Think of a cobra and most people think of a highly venomous snake that kills it's victims using a lethal dose of poison administered by fang like teeth. In Dancehall Reggae circles, this is not necessarily so. The name Mad Cobra is associated with a man who is classed as a year to year DJ (continually having songs on nearly every Dancehall Reggae riddim released) and an established artist in this musical genre.
Born Ewart Everton Brown, Mad Cobra got his name from the villain in the cartoon GI Joe. He was born twenty-nine years ago in Kingston, Jamaica and discovered his leaning towards being a DJ at the age of fourteen.
Although he had his dream of being a recording artist, Cobra still attended school including, amongst others, Hillside, Tivoli Comprehensive High School and Portmore Art Academy. He achieved in his education by becoming a qualified architect.
Despite his qualification, his love of music inspired him to get into the business and he looked up to artists such as Bob Marley, Stanley and the Turbines, Delphonics and Techniques. As he put it 'any of the veterans in the dancehall' gave him inspiration, namely 'Shabba Ranks, Josey Wales (and) Brigadier Jerry'.
He first started recording in 1990 after getting his break from the acclaimed song writer and producer Dave Kelly. This was for Penthouse Records, but in 1992 he released an album, 'Hard to Wet, Easy to Dry', through Columbia Records that catapulted him into the international limelight. The smash hit single 'Flex' came from that recording and it made it's mark by going gold. The album also followed this path and went gold.
Although Columbia Records was the label he was signed to when he did his gold selling album, he is now freelance. His decision to leave Columbia was based on management and A&R not getting on creating 'a conflict of interest'
Writing such smash hit songs comes from experiences he sees and has in 'every day life'. Reminding us that he keeps in touch with the ghetto and the poorer people of Jamaica, he explains 'anything that the ghetto people talk on de street, that is what I write about. Things that affect the poorer class'.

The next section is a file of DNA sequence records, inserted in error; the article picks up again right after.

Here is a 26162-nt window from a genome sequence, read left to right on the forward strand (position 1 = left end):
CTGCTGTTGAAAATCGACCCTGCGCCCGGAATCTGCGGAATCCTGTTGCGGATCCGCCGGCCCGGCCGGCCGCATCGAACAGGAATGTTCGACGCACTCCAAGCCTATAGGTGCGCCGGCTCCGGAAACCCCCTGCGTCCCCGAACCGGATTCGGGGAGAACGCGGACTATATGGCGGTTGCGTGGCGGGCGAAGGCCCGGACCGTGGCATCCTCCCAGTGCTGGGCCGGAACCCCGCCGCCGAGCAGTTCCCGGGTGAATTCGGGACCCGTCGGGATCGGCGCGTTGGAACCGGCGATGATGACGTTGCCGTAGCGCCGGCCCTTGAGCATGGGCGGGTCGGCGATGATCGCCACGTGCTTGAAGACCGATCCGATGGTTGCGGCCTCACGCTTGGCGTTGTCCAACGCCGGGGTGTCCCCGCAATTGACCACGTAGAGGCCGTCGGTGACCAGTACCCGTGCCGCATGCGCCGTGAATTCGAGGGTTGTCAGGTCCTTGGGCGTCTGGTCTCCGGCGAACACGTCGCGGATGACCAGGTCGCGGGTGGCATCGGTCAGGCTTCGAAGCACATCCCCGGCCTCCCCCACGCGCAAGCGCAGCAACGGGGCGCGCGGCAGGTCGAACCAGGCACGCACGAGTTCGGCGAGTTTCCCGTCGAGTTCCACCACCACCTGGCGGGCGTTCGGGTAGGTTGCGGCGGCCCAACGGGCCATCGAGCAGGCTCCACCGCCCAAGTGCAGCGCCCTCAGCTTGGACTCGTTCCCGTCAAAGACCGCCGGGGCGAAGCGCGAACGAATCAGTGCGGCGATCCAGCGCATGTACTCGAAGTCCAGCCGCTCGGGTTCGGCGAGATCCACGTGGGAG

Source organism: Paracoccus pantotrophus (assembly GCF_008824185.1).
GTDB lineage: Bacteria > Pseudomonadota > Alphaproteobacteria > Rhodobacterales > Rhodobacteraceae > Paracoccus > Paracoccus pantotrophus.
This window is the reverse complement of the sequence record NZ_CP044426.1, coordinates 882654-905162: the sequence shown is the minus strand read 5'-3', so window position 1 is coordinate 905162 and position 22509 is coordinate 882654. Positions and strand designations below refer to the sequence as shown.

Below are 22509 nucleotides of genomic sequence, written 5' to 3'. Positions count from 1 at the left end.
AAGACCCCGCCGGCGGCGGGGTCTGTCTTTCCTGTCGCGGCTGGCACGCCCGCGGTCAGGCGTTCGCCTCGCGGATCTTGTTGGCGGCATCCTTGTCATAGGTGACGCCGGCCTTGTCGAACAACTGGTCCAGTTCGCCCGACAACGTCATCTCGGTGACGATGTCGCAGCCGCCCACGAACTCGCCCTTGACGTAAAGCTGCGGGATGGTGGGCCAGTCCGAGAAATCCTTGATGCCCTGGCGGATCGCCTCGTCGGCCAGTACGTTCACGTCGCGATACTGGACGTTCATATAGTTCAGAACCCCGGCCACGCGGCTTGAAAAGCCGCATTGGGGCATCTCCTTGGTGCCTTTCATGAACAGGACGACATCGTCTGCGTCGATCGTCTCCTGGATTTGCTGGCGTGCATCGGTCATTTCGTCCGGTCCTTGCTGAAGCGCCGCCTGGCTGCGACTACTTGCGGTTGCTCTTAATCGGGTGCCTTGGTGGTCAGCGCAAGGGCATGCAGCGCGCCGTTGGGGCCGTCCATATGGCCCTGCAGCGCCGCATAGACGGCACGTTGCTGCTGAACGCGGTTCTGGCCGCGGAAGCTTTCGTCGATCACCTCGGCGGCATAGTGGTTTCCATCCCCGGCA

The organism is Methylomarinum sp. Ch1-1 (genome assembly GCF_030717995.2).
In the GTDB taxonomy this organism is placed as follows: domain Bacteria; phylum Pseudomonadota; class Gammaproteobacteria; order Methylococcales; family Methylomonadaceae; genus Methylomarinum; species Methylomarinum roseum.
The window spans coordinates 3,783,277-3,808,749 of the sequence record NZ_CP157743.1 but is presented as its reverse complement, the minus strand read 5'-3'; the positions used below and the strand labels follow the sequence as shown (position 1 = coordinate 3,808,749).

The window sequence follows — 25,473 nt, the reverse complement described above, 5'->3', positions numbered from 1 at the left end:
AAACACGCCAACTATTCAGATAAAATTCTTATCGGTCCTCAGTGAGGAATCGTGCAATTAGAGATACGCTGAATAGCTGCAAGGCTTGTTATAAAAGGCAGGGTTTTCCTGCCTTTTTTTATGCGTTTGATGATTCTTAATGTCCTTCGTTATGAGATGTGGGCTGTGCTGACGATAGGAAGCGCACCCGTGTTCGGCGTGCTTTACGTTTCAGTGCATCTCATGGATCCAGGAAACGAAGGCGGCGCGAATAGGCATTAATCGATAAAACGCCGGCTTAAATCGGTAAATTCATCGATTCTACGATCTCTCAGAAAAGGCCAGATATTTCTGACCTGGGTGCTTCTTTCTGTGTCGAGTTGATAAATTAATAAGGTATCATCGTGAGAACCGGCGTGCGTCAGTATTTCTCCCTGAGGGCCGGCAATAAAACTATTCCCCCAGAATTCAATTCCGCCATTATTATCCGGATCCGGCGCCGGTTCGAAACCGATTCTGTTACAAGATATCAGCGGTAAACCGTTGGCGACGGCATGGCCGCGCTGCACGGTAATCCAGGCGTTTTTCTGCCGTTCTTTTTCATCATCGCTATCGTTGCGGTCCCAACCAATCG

Although he talks about various things within his music, Cobra does not target one set market or age group. He is universal and sees music as something that has a vibe and 'whatsoever de vibe dat is there, then that is what I put out'. His earlier leaning towards lyrics that were heavily gun influenced came from television. However, his female fans will be quick to tell you that he has numerous woman-friendly songs out there including 'Tek Him' and 'War'.
His inspiration to do women-oriented songs stems from not wanting women to come to his shows and feel 'disrespected' He says he would rather 'go tell dem about a next girl (and) your style looks better' than put them down in his songs.
Cobra is no stranger to stage shows, he has performed in all the major Jamaican shows such as Sting and Spectrum, but feels he gets a good response wherever he performs, world-wide.
In the early days of his career he was known for clashing a lot with another artist, Ninja Man. He fondly recalls that back in the day he sounded a lot like Ninja Man, hence the promoters of such shows as Fresh and Sting would put the two together on stage. They were branded as 'spontaneous performers' and as such could freestyle anything on the spot regardless of topic.
When asked whether he would ever clash Ninja Man again, he states 'we are friends' and also the fact that Ninja Man has now changed to Christianity vetoes that option as they would not be able to clash on the same level as they used to. However, if Ninja man was to request it, Cobra says he owes Ninja Man that first clash 'to give him a comeback'.
Other than Ninja Man, Cobra has worked with a plethora of artists and producers including Jeremy Harding, Shocking Vibes and Penthouse to name a few. His American artist resume includes the likes of soul diva Toni Braxton, R. Kelly and hip-hop group the Ghetto Boys. Jamaican artists are not omitted from his line-up as he names people like Beenie Man, Bounty Killer and the late great Dennis Brown amongst others.
His spare time is filled with playing soccer, hanging out with his friends, writing lyrics, listening to vintage music and developing a young crew that includes artists such as Singer Jay, the Brixton Boys, Madd Sam and Fridgey Banton.
He has many plans for the future namely owning his own record company, a major radio station and to promote less fortunate artists. He has already started doing this by having taken Singer Jay on the tour with him around England in June of 1999.
On his success and achievement in the industry, Cobra states that he is 'grateful' because the 'efforts... really pay back... musically' and not just in the monetary sense.
His final message for his fans is for them to stay 'drug-free', set their goals and 'try to achieve them'. What has been his key to success? 'Put God first (and) honour Mom and Dad'.
Judging by the level of his success in the business so far, his parents must have a model son...
You can book Mad Cobra by telephoning (Jamaica) 876-989-7114 or faxing (Jamaica) 876-989-9811.